Gippsland is stepping on the gas

Esso’s Gippsland operations has rolled out a new process to capture opportunities for boosting gas production.

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Gippsland is stepping on the gas
Photo — West Tuna Platform. “Today the gas market demand has the potential to take as much gas as our Gippsland operations can produce.”

For half a century Gippsland’s gas production was market constrained,” said Offshore Gas Asset Operations Superintendent Norely Guedez. “That means we were capable of producing more gas than the market wanted.

“Now that is all changed. Today the gas market demand has the potential to take as much gas as our Gippsland operations can produce. This has changed the way we manage our gas assets.

“The Gas Block Asset Level Team is the key enabler to continuously managing risk and capture volumes opportunities.”

Gas Block Surveillance & Optimisation Team Lead Kaneshka Azar said that the team had devised a systematic approach to maximizing gas production.

“We recently launched a SharePoint-based Volumes and Reliability Dashboard that allows us to better track the performance of every aspect of our complex network of gas production facilities offshore,” he said.

“The dashboard captures issues and opportunities regarding safety risks, process safety, well performance, and facilities reliability.

“The first line supervisors and engineers meet regularly to discuss the dashboard and capture opportunities, the Asset Leadership Team completes the ideas-generation screening process and reviews recommended initiatives with Offshore Operations Manager Geoff Humphreys.

“This approach to capturing production opportunities is already delivering some excellent results.”

Out on West Tuna an idle reservoir, Batfish, has been brought back into production, adding potentially up to 650 thousand cubic metres per day of sweet gas, plus significant crude oil volumes to production.

West Tuna Offshore Installation Manager Stephen Bennett said that Batfish oil and gas had originally flowed from a high-pressure production well.

“The reservoir pressure in Batfish was initially high enough to enable flow directly into the gas sales pipeline via dedicated facilities,” he said. 

“Over the years as Batfish reservoir volumes depleted so did the well pressure. Once the pressure dropped to a point whereby it could no longer overcome the gas pipeline pressure the well had to be shut in.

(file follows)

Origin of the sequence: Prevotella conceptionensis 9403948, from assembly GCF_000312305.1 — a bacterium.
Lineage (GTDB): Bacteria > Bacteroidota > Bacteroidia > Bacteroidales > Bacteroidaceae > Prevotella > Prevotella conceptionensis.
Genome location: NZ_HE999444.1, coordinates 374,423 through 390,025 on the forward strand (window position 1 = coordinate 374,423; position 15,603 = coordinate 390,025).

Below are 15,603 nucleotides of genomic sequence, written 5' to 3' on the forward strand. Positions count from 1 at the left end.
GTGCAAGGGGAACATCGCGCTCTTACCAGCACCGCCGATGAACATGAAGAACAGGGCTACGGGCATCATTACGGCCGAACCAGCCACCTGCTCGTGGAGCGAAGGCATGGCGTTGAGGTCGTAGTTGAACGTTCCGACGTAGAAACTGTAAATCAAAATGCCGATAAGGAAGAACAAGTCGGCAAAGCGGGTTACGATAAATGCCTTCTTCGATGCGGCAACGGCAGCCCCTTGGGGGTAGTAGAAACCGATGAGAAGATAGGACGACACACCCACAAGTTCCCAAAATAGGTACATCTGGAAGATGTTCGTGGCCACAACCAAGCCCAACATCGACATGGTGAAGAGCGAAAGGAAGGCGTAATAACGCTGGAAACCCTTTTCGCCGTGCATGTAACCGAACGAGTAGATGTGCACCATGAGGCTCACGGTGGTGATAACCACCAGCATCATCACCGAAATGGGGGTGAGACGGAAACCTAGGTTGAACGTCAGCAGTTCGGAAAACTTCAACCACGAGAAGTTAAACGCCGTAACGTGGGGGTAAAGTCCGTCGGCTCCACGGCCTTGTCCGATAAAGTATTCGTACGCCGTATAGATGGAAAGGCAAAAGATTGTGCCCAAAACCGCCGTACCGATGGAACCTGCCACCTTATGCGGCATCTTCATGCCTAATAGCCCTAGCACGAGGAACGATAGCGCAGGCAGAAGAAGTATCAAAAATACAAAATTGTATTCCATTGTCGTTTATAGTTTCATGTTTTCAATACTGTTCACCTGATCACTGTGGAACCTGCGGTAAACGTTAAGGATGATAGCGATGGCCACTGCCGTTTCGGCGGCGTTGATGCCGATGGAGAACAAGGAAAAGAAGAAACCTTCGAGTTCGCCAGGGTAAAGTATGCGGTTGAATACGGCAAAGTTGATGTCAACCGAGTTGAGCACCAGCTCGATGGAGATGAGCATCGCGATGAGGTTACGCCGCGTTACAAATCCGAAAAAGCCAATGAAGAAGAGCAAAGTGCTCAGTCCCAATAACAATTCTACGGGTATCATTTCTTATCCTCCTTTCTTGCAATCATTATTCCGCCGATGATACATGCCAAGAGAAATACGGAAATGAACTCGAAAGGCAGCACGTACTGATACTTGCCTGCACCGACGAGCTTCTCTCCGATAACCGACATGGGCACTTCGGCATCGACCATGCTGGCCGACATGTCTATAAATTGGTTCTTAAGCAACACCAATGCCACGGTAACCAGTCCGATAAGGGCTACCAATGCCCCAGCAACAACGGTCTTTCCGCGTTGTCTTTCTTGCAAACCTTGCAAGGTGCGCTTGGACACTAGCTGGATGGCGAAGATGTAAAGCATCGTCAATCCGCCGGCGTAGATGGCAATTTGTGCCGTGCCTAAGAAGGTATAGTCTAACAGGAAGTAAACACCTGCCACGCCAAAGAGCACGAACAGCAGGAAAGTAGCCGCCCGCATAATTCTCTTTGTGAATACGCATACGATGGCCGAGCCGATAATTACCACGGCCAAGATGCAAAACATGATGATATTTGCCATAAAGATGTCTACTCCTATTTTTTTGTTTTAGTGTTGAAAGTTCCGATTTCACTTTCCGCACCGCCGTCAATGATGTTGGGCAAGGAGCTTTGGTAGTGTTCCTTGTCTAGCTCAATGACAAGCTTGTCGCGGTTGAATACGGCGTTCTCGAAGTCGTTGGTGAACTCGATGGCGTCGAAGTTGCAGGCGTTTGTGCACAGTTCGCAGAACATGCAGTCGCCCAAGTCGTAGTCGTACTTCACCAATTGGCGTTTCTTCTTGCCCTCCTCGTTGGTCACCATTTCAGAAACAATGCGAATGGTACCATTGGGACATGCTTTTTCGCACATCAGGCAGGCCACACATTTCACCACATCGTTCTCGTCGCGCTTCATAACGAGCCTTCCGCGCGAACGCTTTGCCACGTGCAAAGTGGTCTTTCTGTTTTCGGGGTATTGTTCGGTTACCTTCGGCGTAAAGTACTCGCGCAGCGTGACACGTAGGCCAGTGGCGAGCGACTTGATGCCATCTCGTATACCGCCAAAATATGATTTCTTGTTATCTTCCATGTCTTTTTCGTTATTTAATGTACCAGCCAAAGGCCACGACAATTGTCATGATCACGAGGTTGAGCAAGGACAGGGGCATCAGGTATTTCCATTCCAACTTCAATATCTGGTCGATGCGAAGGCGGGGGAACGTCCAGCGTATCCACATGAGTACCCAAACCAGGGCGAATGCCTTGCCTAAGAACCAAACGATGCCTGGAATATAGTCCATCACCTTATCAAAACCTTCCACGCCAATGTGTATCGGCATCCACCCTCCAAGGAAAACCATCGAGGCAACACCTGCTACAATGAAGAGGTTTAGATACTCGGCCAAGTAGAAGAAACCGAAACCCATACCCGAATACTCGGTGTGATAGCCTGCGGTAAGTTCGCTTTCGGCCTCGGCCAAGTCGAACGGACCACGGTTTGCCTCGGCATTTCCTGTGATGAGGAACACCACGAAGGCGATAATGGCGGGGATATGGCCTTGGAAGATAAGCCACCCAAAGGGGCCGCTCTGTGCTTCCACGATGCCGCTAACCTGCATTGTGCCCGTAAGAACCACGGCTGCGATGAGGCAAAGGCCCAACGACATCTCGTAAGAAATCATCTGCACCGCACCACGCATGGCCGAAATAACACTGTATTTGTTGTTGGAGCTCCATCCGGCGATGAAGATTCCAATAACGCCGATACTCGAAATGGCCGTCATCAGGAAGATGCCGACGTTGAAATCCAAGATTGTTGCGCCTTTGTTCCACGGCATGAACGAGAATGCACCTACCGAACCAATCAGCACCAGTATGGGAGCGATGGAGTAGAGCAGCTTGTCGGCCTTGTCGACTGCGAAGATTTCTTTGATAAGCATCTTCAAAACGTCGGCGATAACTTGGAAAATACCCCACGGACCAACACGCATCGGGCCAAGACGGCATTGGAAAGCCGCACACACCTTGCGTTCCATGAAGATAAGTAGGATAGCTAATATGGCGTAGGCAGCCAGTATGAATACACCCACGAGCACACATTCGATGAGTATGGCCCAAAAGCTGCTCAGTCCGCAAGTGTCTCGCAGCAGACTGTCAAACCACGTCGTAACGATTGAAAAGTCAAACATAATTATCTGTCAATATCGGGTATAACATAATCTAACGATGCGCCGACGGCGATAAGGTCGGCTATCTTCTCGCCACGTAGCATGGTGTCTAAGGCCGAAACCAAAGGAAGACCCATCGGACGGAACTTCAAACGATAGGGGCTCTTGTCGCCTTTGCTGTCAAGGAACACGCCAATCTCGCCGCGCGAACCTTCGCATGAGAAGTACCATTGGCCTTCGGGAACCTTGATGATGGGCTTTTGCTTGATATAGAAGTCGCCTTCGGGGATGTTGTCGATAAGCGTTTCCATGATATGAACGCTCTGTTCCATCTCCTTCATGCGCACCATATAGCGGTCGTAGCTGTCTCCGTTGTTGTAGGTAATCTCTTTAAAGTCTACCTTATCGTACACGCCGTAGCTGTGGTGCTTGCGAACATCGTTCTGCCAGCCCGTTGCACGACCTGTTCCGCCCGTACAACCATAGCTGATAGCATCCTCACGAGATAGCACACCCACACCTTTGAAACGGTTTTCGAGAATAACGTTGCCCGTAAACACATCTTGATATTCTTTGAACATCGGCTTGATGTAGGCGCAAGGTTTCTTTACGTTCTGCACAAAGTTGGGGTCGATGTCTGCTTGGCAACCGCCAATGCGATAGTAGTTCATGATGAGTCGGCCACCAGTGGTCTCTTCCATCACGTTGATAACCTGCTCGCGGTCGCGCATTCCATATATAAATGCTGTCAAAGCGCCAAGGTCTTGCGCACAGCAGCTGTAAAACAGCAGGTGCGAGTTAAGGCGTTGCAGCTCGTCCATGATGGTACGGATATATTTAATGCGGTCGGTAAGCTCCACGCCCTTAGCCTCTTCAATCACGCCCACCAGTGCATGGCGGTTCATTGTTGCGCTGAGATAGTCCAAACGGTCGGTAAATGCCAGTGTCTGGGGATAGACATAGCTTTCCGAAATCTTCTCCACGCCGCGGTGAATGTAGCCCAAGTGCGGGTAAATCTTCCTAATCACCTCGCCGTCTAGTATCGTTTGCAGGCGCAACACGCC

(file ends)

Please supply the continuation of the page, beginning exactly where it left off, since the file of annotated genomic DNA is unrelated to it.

“We have now installed facilities to flow hydrocarbons from the Batfish well into the West Tuna M1 production unit where they are processed and directed to both the oil and gas pipelines together with product from our Kipper and West Tuna wells.”

The platform Operations team were able to reduce the time required for completion of the modifications from five consecutive days to two single days. This change resulted in 1.5 days of partial production loss rather than five days as originally planned.

“We were able to take advantage of a logistical window of opportunity that enabled us to reschedule, split the installation work into two phases and use trade resources that became available at short notice,” said Stephen.

Meanwhile on Bream the surveillance teams were able to significantly increase production from the Bream B-8 well.

“After reviewing all the data on the well, Offshore Installation Manager Ken Gregory and his Operations team suggested that we could safely increase its choke rate from 22 percent up to 55 percent,” said Platform Surveillance Engineer Dusan Matejic.

“So we gradually increased the choke rate while closely monitoring the level of sand production.

“As a result we have increased gas production as well as crude and condensate.

“Right now the B-8 is producing about 60 percent of all Bream crude and condensate.”

Photo — Operators Bob Duggan and Lorentz Birch adjust the Batfish choke valve on West Tuna. “Batfish has been brought back into production adding potentially up to 650 cubic metres per day of sweet gas, plus significant crude oil volumes, to production.”

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